Hack Green Secret Nuclear Bunker, Cheshire
Ghosts of Hack Green Nuclear Bunker
Since opening to the public in 1998 as a museum, staff and visitors have regularly experienced strange goings-on throughout its rooms and corridors. People have witnessed the full apparition of a man dressed in uniform down the main corridor. Two other apparitions have also been seen in this area, and staff members have reported feeling menacing energy in the area, with reports of several people fainting as a result.
In room 9, the telecommunications area, people often witness the apparition of an attractive young woman, seemingly working at her desk. Several tour groups have also contacted a male spirit here, which is often aggressive in nature. The old phones in this area have also been known to ring on their own, which is strange, to say the least, given the phones are disconnected completely.
The theatre is believed to be the most paranormally active area in the bunker. People have reported being touched and pushed by unseen hands, and moans and bangs are frequently heard. A sudden sickness often overwhelms people, too, with one person so highly affected that an ambulance was called.
Hack Green Nuclear Bunker History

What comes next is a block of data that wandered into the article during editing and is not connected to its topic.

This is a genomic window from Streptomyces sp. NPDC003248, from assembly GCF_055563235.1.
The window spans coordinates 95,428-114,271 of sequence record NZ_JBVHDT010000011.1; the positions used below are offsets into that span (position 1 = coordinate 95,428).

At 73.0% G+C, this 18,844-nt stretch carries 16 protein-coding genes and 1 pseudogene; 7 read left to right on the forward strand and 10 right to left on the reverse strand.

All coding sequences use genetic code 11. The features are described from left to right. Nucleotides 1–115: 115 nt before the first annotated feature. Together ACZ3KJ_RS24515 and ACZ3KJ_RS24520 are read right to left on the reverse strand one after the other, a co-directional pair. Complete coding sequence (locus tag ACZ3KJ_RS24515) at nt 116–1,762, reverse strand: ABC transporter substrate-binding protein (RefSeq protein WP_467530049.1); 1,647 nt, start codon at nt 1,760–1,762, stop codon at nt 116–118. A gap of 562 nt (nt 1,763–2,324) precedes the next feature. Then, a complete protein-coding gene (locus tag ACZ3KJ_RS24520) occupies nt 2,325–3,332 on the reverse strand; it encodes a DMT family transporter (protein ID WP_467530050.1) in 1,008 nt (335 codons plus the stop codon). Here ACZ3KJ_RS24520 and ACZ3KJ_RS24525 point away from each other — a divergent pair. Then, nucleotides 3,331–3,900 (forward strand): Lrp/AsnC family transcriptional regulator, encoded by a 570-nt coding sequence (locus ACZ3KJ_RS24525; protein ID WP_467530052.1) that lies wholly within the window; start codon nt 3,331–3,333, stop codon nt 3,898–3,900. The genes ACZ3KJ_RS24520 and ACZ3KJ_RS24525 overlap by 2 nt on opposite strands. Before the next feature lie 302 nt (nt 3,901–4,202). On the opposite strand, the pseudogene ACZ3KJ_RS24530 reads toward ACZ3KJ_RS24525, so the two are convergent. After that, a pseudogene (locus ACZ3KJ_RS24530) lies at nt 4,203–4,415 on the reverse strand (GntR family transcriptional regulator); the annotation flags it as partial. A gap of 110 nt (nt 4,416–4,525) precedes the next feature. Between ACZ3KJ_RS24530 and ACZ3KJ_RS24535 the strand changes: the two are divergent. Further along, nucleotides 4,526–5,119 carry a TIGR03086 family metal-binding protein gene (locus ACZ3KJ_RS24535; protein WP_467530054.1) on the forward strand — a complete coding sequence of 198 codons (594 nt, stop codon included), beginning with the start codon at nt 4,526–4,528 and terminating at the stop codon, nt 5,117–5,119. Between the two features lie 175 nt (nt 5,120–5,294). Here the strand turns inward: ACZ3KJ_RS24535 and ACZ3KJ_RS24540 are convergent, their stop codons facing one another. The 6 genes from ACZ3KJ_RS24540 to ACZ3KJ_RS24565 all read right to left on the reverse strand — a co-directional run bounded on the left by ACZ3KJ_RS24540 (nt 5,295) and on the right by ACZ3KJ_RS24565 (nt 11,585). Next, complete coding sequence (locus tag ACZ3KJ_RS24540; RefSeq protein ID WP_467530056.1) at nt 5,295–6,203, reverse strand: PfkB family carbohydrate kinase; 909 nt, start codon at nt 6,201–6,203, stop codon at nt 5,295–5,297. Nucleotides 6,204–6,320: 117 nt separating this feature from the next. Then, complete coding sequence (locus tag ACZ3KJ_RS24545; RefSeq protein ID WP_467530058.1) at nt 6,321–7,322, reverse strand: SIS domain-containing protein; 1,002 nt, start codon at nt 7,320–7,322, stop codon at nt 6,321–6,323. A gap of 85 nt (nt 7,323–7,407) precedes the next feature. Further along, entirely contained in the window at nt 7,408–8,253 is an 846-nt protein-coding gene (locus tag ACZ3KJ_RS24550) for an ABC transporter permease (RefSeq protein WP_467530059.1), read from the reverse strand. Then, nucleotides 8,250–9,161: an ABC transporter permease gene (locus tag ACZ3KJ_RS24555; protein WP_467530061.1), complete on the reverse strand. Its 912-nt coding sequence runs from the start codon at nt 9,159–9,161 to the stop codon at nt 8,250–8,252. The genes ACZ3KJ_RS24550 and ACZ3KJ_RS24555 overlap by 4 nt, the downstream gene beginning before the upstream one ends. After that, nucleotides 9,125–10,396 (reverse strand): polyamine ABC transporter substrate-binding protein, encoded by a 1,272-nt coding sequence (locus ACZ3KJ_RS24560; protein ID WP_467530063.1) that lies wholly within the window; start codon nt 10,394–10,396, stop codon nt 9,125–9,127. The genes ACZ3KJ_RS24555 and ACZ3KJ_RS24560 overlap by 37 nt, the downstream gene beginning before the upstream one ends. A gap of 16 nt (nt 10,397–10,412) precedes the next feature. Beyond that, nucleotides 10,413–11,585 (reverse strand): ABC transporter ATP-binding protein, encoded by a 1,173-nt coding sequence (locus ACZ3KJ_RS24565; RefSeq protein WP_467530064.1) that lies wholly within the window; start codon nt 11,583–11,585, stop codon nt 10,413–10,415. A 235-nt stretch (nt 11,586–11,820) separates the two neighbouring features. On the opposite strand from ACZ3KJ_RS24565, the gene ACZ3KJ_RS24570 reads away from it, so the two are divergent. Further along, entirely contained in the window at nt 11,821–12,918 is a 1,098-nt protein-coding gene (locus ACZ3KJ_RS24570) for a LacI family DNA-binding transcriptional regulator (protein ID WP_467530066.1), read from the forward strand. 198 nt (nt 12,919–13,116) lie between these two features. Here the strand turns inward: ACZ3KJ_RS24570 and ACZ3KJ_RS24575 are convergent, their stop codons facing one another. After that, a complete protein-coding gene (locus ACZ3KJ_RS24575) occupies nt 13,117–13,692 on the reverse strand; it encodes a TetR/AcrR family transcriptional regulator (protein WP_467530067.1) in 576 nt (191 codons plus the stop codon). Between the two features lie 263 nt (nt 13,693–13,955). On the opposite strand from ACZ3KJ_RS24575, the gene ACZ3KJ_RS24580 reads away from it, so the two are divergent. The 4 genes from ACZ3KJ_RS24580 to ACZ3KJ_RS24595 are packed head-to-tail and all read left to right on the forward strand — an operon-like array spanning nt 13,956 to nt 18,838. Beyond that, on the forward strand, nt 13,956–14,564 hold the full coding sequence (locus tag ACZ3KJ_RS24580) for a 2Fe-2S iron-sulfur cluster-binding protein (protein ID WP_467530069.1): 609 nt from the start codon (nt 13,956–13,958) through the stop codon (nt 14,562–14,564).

Hack Green Nuclear Bunker started as a decoy site during the Second World War to trick any German Luftwaffe bombers looking for the vital railway junction at Crewe. In 1941 it became RAF Hack Green, and its purpose was to provide air traffic control to military aircraft crossing the nearby airspace.
During the early years of the Cold War, the site was modernised as part of the ROTOR project – a vast, elaborate air defence system designed to counter any threat posed by Soviet bombers. During this modernisation, the construction of a semi-sunk bunker also took place.
In 1958 the site changed roles again, becoming part of the UK Air Traffic Control System. It was during this period that the site became an RAF centre. Hack Green closed in 1966 after RAF Lindholme replaced it in South Yorkshire.
The site lay dormant for several years until 1976 when, during the height of the Cold War, the place was purchased by the Home Office and used as a Regional Government Headquarters (RGHQs) – one of a network of 16 similar sites around the UK. They were designed to enable the government to continue in the event of a nuclear attack.
After the Cold War ended in 1992, Hack Green’s life as an active military facility had ended. The Home Office sold the site to a private buyer, and in 1998, the Cold War Museum you see today was opened.
Visiting Hack Green Nuclear Bunker
The Hack Green Secret Nuclear Bunker is now a museum that details the time during the Cold War through some fantastic exhibitions.
It’s open seven days a week, from 10am-4pm. Tickets are £11 for Adults, Children £7, Disabled people are £8, and disabled children and carers are free.